BBC Africa Have Your Say blog is closed

BBC Africa HYS Team | 17:18 UK time, Wednesday, 15 August 2012

After much discussion and soul searching we have decided to close the Africa Have Your Say blog.

With the successful launch of the monthly programme BBC Africa Debate we have found that most of you prefer to contact us on social media networks:

- via Facebook on the BBC Africa page,

- via twitter #bbcafricadebate

- and on Google+ BBCAfrica

Nothing is final but for the moment we will give the blog a rest.

Changes at Africa Have Your Say

AfricaHYS Team | 13:26 UK time, Friday, 21 October 2011

On Wednesday 26 October  the African Have Your Say team will broadcast the programme for the last time. The editor, Stephane Mayoux explains why, and talks about the other changes to the BBC's African programmes.

Africa Have Your Say


 BBC Africa’s schedule is changing and this is exciting! Our programmes needed to adapt to meet the changing demands of our African audiences and to make sure we make the best use of our resources.

We like many areas of the BBC World Service faced the challenge of the reduced financial settlement in the last government spending review. Our savings are not as substantial as other areas but nonetheless we have to meet them. So to keep making the impact we have made in Africa over the years, we decided we will make fewer, bigger, better programmes.

As you will have seen in July, we made changes to the week-end programmes, with the end of This Week in Africa and Weekend Network. But we have retained the Resident Presidents - the political satire that now makes waves on Network Africa every Friday morning.  

One of the big changes we will be making at the end of the month is how we will interact, on and off air, with audiences across the continent and in the diaspora. Africa Have Your Say, after a very successful period as our main interactive programme is stopping as a radio programme. Interactivity and our work on social media will be integrated into all our output, with the emphasis in two areas.

First, from 31 October,  Focus on Africa at 1700 GMT will be one-hour long, with increased input from what's happening on social media sites and increased audience participation. It will also include more sports and a daily arts item.

We realise there are more and more stories that our African audiences want to share and comment upon on social media sites. So our journalists will invest time to find out what those stories are and to identify new, passionate, knowledgeable contributors to our programmes.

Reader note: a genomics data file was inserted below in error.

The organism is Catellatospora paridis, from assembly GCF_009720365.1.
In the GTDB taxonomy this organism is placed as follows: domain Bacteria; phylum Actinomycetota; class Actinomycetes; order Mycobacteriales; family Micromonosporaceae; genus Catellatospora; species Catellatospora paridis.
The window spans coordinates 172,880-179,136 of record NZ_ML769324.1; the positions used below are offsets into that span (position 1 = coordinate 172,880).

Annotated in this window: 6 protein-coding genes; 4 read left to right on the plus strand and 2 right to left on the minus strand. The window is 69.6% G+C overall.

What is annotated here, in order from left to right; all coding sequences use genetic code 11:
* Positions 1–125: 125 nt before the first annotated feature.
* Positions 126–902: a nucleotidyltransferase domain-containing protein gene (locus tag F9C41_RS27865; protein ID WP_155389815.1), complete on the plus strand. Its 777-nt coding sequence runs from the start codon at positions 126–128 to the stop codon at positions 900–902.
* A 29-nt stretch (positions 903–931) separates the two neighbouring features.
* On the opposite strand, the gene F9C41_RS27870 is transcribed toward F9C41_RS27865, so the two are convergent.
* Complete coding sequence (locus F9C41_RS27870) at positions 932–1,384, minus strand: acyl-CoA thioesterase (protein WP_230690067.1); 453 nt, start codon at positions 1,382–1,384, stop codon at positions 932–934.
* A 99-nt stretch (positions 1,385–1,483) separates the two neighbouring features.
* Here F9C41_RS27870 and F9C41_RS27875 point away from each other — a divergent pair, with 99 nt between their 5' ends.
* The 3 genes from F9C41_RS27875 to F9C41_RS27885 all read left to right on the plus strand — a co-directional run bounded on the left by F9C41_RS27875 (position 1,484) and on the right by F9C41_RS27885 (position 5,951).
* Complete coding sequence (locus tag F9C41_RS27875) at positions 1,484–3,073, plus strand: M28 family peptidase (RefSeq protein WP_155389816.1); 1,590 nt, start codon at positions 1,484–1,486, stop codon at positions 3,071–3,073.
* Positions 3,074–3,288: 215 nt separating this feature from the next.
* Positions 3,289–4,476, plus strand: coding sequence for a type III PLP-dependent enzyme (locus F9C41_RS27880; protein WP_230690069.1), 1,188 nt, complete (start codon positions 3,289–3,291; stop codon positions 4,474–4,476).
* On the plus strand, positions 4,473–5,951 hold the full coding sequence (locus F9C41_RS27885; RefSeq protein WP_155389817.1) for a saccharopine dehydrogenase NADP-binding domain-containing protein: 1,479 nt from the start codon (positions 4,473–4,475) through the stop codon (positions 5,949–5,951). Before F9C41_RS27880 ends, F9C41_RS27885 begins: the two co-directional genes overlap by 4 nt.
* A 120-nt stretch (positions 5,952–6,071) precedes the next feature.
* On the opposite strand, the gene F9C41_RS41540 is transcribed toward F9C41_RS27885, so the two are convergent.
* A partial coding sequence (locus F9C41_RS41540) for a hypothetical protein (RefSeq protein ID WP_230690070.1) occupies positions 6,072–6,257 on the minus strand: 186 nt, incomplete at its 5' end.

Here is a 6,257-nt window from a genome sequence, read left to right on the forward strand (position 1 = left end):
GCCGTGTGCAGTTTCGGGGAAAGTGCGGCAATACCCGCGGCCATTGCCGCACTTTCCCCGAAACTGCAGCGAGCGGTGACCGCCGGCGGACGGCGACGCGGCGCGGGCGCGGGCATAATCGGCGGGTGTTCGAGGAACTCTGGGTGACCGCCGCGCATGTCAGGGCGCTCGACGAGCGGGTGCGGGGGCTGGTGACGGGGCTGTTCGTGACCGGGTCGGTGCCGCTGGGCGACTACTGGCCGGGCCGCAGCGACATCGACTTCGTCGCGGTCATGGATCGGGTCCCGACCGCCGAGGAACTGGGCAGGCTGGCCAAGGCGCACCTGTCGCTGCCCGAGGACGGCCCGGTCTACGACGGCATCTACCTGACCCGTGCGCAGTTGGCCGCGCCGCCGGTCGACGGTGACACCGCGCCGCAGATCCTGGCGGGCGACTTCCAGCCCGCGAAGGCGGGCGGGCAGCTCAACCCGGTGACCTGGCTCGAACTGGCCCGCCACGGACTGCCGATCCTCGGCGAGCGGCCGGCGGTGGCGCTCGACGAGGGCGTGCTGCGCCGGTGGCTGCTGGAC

In January 2012 we are also launching a new programme, the Africa Debate. Every month, we will produce a debate on African current issues, in the midst of our audiences, in Africa. We will be doing a preview of this programme from Kinshasa in November to coincide with the elections in the DR Congo.

Our documentary strand, African Perspective, is changing from a weekly programme to six original, hard-hitting, in-depth documentaries a year that have the time and resources to get under the skin of key African stories. African Perspective will be a global programme – audiences outside the continent will be able to listen too!

 We know more and more of our audience are accessing our journalism online or via mobile phones.So we have dramatically increased our work online with more and more text, audio and video stories. When smart phones really take off in Africa – and this is about to happen – the whole continent will be able to enjoy all our journalism on radio, online and on mobile.

Thanks for your loyalty. Keep listening, keep reading, keep watching – and tell us what you think.

What is at stake in the Tunisian elections?

Africa HYS team | 12:44 UK time, Wednesday, 19 October 2011

Tunisians will go to the polls on Sunday to vote in their first elections since the ousting of former President Zine el-Abedine Ben Ali in January. 

Tunisian students pass in front of a poster of election candidates

Tunisia is where the Arab Spring began and the vote for a constitutional assembly is being watched closely by other nations like Egypt and Libya.

Events in Tunisia also inspired protest movements across sub-Saharan Africa, including those in Uganda, Malawi and Senegal.

How did the toppling of one president change things for the rest of the continent?

Did events in Tunisia change the way Africans see the act of protesting?  Were you inspired by events in Tunisia? 

What, if anything, can other countries learn from Tunisia's example?

If you would like to debate this topic LIVE on air on Wednesday 19 October at 1600 GMT, please include a telephone number.  It will not be published.


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